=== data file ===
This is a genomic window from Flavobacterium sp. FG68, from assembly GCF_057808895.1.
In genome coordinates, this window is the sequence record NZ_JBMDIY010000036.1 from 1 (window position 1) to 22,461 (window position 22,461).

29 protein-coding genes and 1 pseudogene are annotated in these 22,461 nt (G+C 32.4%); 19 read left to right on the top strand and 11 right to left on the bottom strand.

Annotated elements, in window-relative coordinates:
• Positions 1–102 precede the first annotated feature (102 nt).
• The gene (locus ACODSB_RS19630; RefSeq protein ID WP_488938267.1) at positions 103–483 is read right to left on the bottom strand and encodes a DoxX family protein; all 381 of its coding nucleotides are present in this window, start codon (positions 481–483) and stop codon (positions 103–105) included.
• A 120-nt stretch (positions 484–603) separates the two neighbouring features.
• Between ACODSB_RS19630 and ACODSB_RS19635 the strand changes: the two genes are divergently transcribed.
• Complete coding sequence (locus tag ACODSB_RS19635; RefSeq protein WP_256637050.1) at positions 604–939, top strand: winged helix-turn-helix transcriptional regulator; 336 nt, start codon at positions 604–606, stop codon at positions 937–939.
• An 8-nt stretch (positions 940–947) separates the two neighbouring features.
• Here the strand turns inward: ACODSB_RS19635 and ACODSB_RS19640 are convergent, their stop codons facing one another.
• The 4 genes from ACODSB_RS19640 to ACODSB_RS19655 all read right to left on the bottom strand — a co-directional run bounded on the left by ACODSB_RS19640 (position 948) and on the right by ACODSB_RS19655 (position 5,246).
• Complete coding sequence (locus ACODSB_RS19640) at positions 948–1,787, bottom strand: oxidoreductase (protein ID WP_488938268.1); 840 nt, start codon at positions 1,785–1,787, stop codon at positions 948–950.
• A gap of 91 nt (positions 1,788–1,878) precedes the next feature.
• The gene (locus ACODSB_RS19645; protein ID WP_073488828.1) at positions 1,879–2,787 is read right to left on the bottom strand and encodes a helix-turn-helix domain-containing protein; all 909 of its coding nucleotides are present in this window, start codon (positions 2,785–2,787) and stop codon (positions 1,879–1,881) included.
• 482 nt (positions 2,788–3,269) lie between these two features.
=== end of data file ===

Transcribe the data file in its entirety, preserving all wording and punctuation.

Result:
This is a genomic window from Flavobacterium sp. FG68, from assembly GCF_057808895.1.
In genome coordinates, this window is the sequence record NZ_JBMDIY010000036.1 from 1 (window position 1) to 22,461 (window position 22,461).

29 protein-coding genes and 1 pseudogene are annotated in these 22,461 nt (G+C 32.4%); 19 read left to right on the top strand and 11 right to left on the bottom strand.

Annotated elements, in window-relative coordinates:
• Positions 1–102 precede the first annotated feature (102 nt).
• The gene (locus ACODSB_RS19630; RefSeq protein ID WP_488938267.1) at positions 103–483 is read right to left on the bottom strand and encodes a DoxX family protein; all 381 of its coding nucleotides are present in this window, start codon (positions 481–483) and stop codon (positions 103–105) included.
• A 120-nt stretch (positions 484–603) separates the two neighbouring features.
• Between ACODSB_RS19630 and ACODSB_RS19635 the strand changes: the two genes are divergently transcribed.
• Complete coding sequence (locus tag ACODSB_RS19635; RefSeq protein WP_256637050.1) at positions 604–939, top strand: winged helix-turn-helix transcriptional regulator; 336 nt, start codon at positions 604–606, stop codon at positions 937–939.
• An 8-nt stretch (positions 940–947) separates the two neighbouring features.
• Here the strand turns inward: ACODSB_RS19635 and ACODSB_RS19640 are convergent, their stop codons facing one another.
• The 4 genes from ACODSB_RS19640 to ACODSB_RS19655 all read right to left on the bottom strand — a co-directional run bounded on the left by ACODSB_RS19640 (position 948) and on the right by ACODSB_RS19655 (position 5,246).
• Complete coding sequence (locus ACODSB_RS19640) at positions 948–1,787, bottom strand: oxidoreductase (protein ID WP_488938268.1); 840 nt, start codon at positions 1,785–1,787, stop codon at positions 948–950.
• A gap of 91 nt (positions 1,788–1,878) precedes the next feature.
• The gene (locus ACODSB_RS19645; protein ID WP_073488828.1) at positions 1,879–2,787 is read right to left on the bottom strand and encodes a helix-turn-helix domain-containing protein; all 909 of its coding nucleotides are present in this window, start codon (positions 2,785–2,787) and stop codon (positions 1,879–1,881) included.
• 482 nt (positions 2,788–3,269) lie between these two features.